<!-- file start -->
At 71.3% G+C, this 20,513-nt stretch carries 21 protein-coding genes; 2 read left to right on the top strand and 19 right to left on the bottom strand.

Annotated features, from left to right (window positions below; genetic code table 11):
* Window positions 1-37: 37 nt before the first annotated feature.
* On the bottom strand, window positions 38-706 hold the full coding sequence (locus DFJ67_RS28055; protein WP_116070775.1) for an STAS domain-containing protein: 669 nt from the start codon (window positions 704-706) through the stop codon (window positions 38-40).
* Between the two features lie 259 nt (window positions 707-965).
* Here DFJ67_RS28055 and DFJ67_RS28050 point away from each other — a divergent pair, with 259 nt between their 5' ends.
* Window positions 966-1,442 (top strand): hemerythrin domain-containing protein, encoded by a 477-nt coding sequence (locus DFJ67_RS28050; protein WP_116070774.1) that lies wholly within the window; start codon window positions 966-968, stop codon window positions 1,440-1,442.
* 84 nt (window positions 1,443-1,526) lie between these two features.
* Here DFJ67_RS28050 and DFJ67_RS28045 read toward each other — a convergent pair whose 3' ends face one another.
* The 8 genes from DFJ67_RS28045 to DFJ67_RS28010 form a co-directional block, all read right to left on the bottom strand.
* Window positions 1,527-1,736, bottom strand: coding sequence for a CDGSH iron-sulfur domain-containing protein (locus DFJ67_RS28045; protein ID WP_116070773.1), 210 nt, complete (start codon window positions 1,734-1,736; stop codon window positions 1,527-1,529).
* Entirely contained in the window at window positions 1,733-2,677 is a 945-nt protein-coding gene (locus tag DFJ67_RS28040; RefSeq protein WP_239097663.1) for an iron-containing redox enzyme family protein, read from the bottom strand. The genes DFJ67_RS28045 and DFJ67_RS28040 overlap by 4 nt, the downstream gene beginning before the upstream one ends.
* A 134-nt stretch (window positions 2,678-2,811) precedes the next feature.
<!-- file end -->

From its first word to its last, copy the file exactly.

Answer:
At 71.3% G+C, this 20,513-nt stretch carries 21 protein-coding genes; 2 read left to right on the top strand and 19 right to left on the bottom strand.

Annotated features, from left to right (window positions below; genetic code table 11):
* Window positions 1-37: 37 nt before the first annotated feature.
* On the bottom strand, window positions 38-706 hold the full coding sequence (locus DFJ67_RS28055; protein WP_116070775.1) for an STAS domain-containing protein: 669 nt from the start codon (window positions 704-706) through the stop codon (window positions 38-40).
* Between the two features lie 259 nt (window positions 707-965).
* Here DFJ67_RS28055 and DFJ67_RS28050 point away from each other — a divergent pair, with 259 nt between their 5' ends.
* Window positions 966-1,442 (top strand): hemerythrin domain-containing protein, encoded by a 477-nt coding sequence (locus DFJ67_RS28050; protein WP_116070774.1) that lies wholly within the window; start codon window positions 966-968, stop codon window positions 1,440-1,442.
* 84 nt (window positions 1,443-1,526) lie between these two features.
* Here DFJ67_RS28050 and DFJ67_RS28045 read toward each other — a convergent pair whose 3' ends face one another.
* The 8 genes from DFJ67_RS28045 to DFJ67_RS28010 form a co-directional block, all read right to left on the bottom strand.
* Window positions 1,527-1,736, bottom strand: coding sequence for a CDGSH iron-sulfur domain-containing protein (locus DFJ67_RS28045; protein ID WP_116070773.1), 210 nt, complete (start codon window positions 1,734-1,736; stop codon window positions 1,527-1,529).
* Entirely contained in the window at window positions 1,733-2,677 is a 945-nt protein-coding gene (locus tag DFJ67_RS28040; RefSeq protein WP_239097663.1) for an iron-containing redox enzyme family protein, read from the bottom strand. The genes DFJ67_RS28045 and DFJ67_RS28040 overlap by 4 nt, the downstream gene beginning before the upstream one ends.
* A 134-nt stretch (window positions 2,678-2,811) precedes the next feature.